Govindasamy Jayamurugan Institute of Nano Science and Technology, Mohali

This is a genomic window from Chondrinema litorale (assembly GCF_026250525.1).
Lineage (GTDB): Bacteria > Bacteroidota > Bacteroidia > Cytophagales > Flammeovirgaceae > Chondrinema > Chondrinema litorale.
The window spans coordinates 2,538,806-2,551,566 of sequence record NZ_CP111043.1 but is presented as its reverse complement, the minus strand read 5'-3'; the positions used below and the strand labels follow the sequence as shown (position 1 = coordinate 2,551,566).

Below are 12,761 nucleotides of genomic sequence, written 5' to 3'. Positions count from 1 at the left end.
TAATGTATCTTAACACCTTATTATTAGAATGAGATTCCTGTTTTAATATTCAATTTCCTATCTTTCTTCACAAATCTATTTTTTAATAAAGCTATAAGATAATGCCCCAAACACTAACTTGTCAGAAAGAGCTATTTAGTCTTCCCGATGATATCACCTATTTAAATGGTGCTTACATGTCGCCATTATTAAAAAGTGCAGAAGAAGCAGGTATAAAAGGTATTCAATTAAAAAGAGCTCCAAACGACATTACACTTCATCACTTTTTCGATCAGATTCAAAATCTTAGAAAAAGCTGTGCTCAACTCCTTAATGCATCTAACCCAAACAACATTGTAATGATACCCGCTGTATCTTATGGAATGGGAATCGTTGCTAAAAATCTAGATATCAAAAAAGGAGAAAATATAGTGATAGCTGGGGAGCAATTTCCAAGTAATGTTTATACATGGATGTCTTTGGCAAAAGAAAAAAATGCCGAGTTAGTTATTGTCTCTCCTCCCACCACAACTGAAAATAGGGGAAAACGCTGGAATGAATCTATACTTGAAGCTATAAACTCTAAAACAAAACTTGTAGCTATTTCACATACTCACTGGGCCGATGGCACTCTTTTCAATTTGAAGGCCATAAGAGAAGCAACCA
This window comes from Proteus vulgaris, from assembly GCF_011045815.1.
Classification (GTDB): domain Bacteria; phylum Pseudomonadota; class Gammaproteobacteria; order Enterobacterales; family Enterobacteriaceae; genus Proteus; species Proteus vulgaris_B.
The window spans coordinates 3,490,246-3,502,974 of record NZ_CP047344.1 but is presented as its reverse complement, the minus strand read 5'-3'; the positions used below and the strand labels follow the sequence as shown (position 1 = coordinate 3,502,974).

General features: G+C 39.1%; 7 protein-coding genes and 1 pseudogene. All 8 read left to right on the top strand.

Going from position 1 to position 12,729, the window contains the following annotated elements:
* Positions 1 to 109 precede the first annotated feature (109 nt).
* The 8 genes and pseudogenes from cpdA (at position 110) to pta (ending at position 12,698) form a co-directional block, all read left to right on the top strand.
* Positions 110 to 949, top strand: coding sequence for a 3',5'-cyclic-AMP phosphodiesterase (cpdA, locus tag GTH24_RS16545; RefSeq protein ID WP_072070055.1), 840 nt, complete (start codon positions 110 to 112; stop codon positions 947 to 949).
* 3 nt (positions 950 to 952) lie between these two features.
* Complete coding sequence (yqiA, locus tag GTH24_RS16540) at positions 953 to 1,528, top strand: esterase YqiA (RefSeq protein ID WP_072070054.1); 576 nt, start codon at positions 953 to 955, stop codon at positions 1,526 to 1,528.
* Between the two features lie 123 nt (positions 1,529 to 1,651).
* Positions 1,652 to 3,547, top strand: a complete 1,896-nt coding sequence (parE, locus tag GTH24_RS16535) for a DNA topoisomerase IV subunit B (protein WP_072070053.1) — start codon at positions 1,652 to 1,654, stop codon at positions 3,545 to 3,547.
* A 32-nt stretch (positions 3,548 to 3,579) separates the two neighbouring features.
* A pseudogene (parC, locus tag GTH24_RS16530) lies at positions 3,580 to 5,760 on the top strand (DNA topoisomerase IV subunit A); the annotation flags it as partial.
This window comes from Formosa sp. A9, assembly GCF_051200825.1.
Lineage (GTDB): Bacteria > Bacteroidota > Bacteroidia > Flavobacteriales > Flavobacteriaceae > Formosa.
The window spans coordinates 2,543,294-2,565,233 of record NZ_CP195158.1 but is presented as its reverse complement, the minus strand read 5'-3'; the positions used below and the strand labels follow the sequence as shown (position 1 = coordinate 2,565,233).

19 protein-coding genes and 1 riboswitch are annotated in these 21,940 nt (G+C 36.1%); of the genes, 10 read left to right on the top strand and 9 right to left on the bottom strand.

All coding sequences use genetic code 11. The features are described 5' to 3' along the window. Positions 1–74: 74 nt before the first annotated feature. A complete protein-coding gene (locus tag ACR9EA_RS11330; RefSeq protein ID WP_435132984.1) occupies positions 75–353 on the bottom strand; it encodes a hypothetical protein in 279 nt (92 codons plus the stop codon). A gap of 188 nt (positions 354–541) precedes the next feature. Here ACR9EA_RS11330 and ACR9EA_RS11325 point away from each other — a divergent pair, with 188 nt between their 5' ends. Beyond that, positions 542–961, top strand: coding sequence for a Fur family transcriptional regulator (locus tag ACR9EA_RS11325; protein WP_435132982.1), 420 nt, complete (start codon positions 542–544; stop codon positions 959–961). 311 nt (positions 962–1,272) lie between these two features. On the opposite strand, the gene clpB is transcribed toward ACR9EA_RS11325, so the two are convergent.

Conventional pesticide release pollutes the atmosphere and root healthiness threats. To daze its limitations, nanotechnology mediated pesticide delivery using various natural polymers have been actively investigated. However, the lack of information on what are the beneficial/non-beneficial aspects of using hybrid- and organic- nanoparticles (NP) and among the polysaccharides which are better suited concerning pesticide loading efficiency (PLE), entrapment efficiency (E.E), and sustained-pesticide-release (SPR) has prompted us to investigate this study. In this report, we systematically investigate a series of polysaccharides such as starch (S), cellulose (C), aminocellulose (AC) and sodium carboxymethylcellulose (NaCMC) coated on magnetite NP (MNP, Fe3O4) and complete organic nanocarrier systems (starch and cellulose) that have no MNP part were compared for the PLE and SPR efficiencies for chlorpyrifos (ChP) insecticide. Overall, all nanocarriers (NCs) have shown good to excellent PLE due to the smaller sized NP obtained through optimal conditions. However, among the hybrid polysaccharides studied, starch MNP (S-MNP) has shown a maximum PLE of 111 wt% in comparison with other polysaccharides (80 – 94 wt%) as well as with organic-NCs (81 – 87 wt%). The use of inorganic support does improve the PLE greatly for starch but not for cellulose derivatives. Similarly, the SPR results of S-NP showed remarkably better sustained-release-profile for ChP of 88 % in 14 days, whereas other unfunctionalized and functionalized celluloses exhibited poor release profiles of 60 – 20 % for the same period. These results indicate that the superior performance of starch might be due to the beta-1,4- & 1,6-linkages of sugar moieties leading to the branched polymers which bring more room for the pesticide to be entrapped and allow them to release in a sustainable manner. We believe that this study may help the researchers to choose the right system for designing and achieving enhanced pesticide efficiency.
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